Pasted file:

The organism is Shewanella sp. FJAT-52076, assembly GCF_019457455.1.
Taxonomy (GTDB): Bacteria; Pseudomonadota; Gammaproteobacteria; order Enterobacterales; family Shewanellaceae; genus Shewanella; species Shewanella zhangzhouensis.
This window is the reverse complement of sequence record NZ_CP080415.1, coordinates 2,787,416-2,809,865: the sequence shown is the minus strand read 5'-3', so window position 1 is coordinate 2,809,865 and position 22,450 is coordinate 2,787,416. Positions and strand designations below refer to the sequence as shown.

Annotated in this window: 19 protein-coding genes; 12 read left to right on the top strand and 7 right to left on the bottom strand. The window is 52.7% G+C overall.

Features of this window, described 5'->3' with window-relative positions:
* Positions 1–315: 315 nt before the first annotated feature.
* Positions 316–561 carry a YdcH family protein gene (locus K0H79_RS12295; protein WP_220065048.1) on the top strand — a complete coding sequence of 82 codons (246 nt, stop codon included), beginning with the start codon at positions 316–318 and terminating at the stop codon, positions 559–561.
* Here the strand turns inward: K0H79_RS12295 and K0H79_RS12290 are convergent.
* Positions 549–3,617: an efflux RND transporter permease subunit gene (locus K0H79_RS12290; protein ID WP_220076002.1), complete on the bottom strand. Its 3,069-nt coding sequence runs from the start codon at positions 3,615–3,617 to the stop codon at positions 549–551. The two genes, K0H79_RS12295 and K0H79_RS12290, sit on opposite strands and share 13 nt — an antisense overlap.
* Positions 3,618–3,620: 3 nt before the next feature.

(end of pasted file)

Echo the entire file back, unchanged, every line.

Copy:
The organism is Shewanella sp. FJAT-52076, assembly GCF_019457455.1.
Taxonomy (GTDB): Bacteria; Pseudomonadota; Gammaproteobacteria; order Enterobacterales; family Shewanellaceae; genus Shewanella; species Shewanella zhangzhouensis.
This window is the reverse complement of sequence record NZ_CP080415.1, coordinates 2,787,416-2,809,865: the sequence shown is the minus strand read 5'-3', so window position 1 is coordinate 2,809,865 and position 22,450 is coordinate 2,787,416. Positions and strand designations below refer to the sequence as shown.

Annotated in this window: 19 protein-coding genes; 12 read left to right on the top strand and 7 right to left on the bottom strand. The window is 52.7% G+C overall.

Features of this window, described 5'->3' with window-relative positions:
* Positions 1–315: 315 nt before the first annotated feature.
* Positions 316–561 carry a YdcH family protein gene (locus K0H79_RS12295; protein WP_220065048.1) on the top strand — a complete coding sequence of 82 codons (246 nt, stop codon included), beginning with the start codon at positions 316–318 and terminating at the stop codon, positions 559–561.
* Here the strand turns inward: K0H79_RS12295 and K0H79_RS12290 are convergent.
* Positions 549–3,617: an efflux RND transporter permease subunit gene (locus K0H79_RS12290; protein ID WP_220076002.1), complete on the bottom strand. Its 3,069-nt coding sequence runs from the start codon at positions 3,615–3,617 to the stop codon at positions 549–551. The two genes, K0H79_RS12295 and K0H79_RS12290, sit on opposite strands and share 13 nt — an antisense overlap.
* Positions 3,618–3,620: 3 nt before the next feature.